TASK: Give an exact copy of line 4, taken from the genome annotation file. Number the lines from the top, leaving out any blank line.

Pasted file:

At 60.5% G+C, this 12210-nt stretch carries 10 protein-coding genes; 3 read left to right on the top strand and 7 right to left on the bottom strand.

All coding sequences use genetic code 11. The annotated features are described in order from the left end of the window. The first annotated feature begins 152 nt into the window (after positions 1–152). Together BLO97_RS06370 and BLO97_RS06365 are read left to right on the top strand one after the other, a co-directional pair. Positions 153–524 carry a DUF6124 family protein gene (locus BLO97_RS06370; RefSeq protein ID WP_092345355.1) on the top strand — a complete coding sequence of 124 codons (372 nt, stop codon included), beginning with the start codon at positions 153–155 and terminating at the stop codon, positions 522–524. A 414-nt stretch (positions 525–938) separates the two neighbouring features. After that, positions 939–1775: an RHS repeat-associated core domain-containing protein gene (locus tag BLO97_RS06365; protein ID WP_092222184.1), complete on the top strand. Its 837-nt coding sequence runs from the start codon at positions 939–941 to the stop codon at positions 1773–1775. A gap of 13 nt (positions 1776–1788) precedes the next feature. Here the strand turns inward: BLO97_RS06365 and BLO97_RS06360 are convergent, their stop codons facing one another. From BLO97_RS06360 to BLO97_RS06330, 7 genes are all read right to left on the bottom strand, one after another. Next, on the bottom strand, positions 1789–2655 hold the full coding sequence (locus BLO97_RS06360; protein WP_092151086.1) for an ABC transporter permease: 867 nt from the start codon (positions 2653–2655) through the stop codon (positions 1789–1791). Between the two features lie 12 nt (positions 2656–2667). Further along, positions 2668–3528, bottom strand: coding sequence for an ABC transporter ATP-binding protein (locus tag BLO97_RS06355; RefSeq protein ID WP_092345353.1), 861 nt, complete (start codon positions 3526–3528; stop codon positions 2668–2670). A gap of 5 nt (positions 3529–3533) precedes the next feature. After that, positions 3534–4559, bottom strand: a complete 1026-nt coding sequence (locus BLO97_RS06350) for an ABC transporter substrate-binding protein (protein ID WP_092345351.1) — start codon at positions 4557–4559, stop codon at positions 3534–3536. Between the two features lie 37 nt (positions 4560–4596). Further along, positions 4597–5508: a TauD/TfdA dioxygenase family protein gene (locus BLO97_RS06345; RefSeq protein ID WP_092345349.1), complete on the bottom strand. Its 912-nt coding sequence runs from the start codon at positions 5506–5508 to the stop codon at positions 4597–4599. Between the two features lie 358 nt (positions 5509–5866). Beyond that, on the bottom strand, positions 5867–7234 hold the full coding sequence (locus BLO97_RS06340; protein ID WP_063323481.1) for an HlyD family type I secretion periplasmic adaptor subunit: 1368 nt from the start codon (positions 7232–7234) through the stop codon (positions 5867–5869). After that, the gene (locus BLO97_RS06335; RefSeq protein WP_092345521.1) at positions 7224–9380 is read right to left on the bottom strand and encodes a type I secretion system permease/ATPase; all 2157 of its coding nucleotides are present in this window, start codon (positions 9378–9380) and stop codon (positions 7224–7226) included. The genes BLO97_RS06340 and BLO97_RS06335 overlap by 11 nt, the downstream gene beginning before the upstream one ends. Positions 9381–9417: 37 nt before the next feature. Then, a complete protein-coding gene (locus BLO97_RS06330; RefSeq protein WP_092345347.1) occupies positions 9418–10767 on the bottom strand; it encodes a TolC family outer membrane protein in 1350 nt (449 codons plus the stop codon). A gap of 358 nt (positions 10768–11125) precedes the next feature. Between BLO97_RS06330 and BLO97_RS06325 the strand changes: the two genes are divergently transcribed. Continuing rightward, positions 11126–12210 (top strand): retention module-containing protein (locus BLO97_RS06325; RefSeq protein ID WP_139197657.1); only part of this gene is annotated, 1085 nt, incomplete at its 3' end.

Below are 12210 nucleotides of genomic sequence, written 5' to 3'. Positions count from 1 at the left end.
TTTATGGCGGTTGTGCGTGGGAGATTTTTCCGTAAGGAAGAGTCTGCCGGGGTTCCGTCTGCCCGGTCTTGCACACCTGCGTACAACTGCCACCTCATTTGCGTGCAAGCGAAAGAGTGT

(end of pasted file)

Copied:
TTTATGGCGGTTGTGCGTGGGAGATTTTTCCGTAAGGAAGAGTCTGCCGGGGTTCCGTCTGCCCGGTCTTGCACACCTGCGTACAACTGCCACCTCATTTGCGTGCAAGCGAAAGAGTGT